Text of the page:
Bill Passed by New York Legislature that Prohibits Construction of New Schools within 500 feet of Highways

Long Island Construction Law does not own this content. This content was created by  Michael Elsen-Rooney and was published to the Daily News on Jul 10, 2022.

A bill passed last month by the New York state legislature would prohibit districts from building new schools within 500 feet from freeways to cut down on exhaust fumes seeping into classrooms.

The legislation, which is now awaiting a signature from Gov. Hochul, is an effort to address long-standing environmental injustices that have left students of color and low-income kids disproportionately exposed to pollutants that can affect their health and academic success, supporters say.

“It’s the first time in New York we’re recognizing that we should be thoughtful about where we’re placing schools,” said Lanessa Owens-Chaplin, the Environmental Justice Project director at the New York Civil Liberties Union, who drafted the legislation. “This is an important step for protecting predominantly kids of color from being exposed to air pollutants.”

The Environmental Protection Agency advises districts not to build schools within 500 feet of freeways, where air pollution is measurably higher. Breathing in high volumes of exhaust fumes can lead to long-term respiratory problems, and kids in schools closer to highways had slightly lower test scores than otherwise similar students in less polluted areas, a working paper from the National Bureau of Economic Research found.

Twenty-three states have passed legislation banning construction of new schools close to freeways, Owens-Chaplin said.

Yet across New York state, 375 schools, including 225 in New York City, sit in the shadow of major thoroughfares, according to an NYCLU analysis.

Owens-Chaplin said the bill contains several exemptions to ensure that new school construction doesn’t come grinding to a halt, particularly in New York City, where real estate is scarce and highways are ubiquitous.

The highway proximity rule wouldn’t apply to school construction that’s already in the works or even in the planning stages. And if districts exhaust all their other options, they can request a waiver to build a school within 500 feet of a highway, Owens-Chaplin said — an outcome that could be particularly common in New York City.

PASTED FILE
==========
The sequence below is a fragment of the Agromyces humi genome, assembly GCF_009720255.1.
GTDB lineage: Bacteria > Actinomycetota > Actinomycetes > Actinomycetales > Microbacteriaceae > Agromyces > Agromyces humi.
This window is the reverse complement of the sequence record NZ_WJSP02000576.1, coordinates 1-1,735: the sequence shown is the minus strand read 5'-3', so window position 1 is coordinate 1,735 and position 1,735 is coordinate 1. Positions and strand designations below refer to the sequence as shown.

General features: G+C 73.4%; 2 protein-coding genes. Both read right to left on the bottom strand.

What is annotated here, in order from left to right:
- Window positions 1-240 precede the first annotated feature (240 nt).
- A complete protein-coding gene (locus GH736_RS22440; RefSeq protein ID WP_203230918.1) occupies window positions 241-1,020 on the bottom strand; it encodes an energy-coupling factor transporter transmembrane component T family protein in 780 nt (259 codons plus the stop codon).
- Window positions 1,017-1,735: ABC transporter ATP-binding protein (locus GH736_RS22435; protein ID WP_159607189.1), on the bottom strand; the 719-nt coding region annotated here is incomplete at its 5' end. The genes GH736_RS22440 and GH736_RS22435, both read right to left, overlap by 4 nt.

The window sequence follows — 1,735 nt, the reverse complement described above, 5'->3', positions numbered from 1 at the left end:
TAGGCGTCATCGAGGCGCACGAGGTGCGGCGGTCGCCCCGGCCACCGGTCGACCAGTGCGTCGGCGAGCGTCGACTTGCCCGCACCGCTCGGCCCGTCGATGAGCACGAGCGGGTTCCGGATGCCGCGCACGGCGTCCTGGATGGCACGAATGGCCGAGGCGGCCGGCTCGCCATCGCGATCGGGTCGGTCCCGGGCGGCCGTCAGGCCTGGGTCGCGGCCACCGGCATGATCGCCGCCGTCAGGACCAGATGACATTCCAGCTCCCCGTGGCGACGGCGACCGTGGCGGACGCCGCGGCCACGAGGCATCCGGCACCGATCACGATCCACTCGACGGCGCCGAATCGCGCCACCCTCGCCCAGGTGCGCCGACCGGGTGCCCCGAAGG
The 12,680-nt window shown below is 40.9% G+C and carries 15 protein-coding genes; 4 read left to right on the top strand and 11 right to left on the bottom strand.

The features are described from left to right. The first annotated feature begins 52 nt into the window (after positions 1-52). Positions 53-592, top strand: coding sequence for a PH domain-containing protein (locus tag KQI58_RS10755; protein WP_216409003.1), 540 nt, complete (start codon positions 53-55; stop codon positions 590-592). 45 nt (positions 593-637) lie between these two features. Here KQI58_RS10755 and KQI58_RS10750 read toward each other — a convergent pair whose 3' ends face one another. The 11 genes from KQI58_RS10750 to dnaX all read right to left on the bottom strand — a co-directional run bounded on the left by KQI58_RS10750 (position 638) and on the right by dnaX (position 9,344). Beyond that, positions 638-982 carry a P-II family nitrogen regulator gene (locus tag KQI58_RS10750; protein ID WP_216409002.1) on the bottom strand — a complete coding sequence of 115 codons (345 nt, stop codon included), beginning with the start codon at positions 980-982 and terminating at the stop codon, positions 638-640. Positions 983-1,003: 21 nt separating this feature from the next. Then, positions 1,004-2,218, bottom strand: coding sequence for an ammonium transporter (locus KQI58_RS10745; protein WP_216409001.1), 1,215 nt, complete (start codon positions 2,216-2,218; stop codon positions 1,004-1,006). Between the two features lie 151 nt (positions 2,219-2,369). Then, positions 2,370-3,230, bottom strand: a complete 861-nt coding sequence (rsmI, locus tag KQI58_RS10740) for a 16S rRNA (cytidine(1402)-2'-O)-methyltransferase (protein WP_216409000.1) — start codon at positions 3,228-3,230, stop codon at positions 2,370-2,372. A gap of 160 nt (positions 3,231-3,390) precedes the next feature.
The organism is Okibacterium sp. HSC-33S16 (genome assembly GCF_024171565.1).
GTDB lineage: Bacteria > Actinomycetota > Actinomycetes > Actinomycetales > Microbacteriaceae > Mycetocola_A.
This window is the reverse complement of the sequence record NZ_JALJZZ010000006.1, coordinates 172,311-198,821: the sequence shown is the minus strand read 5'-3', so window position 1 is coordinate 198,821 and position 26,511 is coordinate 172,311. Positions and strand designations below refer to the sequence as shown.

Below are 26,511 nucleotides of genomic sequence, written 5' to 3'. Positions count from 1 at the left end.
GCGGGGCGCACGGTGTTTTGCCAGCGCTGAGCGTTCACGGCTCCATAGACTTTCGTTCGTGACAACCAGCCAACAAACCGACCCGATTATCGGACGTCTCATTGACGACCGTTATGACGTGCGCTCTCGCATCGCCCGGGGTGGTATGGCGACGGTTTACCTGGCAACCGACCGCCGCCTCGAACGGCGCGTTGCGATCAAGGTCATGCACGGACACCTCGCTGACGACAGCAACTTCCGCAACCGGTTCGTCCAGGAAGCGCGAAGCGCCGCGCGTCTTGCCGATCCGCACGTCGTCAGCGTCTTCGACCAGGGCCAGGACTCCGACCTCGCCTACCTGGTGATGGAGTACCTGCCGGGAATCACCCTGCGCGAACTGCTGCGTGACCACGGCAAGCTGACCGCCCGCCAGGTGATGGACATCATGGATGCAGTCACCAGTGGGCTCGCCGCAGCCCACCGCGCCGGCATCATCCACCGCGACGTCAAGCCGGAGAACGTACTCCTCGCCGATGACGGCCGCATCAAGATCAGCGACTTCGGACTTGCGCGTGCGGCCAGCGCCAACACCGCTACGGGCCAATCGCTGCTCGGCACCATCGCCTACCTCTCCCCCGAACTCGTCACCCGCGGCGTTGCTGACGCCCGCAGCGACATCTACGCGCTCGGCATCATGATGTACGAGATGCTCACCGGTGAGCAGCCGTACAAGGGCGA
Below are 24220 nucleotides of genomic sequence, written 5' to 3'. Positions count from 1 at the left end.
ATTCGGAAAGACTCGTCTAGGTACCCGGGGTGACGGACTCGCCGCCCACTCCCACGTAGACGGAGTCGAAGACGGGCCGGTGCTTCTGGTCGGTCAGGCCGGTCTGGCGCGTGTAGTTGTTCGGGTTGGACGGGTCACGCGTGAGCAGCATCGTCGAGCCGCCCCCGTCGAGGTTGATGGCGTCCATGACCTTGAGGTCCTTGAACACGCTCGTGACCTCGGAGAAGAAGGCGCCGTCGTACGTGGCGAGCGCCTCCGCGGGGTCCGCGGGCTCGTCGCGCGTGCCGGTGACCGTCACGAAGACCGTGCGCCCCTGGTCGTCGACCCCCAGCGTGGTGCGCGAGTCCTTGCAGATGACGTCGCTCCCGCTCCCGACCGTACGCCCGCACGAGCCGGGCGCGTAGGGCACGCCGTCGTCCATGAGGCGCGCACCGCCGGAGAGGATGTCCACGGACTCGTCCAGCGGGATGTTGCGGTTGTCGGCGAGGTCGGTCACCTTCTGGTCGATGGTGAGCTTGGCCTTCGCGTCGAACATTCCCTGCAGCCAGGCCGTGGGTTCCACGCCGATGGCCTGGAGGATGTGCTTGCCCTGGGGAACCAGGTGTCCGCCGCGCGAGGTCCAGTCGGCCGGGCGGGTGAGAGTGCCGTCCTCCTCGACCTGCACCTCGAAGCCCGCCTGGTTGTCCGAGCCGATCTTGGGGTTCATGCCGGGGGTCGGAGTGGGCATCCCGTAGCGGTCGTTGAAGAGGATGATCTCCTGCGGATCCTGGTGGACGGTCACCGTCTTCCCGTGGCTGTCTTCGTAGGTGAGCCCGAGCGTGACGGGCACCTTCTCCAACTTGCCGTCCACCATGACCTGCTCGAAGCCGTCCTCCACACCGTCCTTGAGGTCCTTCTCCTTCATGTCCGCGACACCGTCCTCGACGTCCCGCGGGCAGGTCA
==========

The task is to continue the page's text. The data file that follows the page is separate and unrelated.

Officials at New York City’s School Construction Authority warned that even with the carveouts, the bill could pose “extreme challenges for appropriately siting new school projects.”

A spokesman for the agency argued that there are other ways of mitigating the impact of air pollution in schools, including installing air filtration systems and orienting schools so that main entrances and outdoor areas don’t face highways.

“SCA standards on new construction currently meet or exceed standards for air quality and pollution controls, thus significantly reducing the environmental concern sought to be addressed by this bill,” said spokesman Kevin Ortiz.

John Caravella Esq., is a construction attorney and formerly practicing project architect at The Law Office of John Caravella, P.C., representing architects, engineers, contractors, subcontractors, and owners in all phases of contract preparation, litigation, and arbitration across New York and Florida. He also serves as an arbitrator to the American Arbitration Association Construction Industry Panel. Mr. Caravella can be reached by email: or (631) 608-1346.

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Long Island Construction Law does not own this content. This content was created by  Michael Elsen-Rooney and was published to the Daily News on Jul 10, 2022.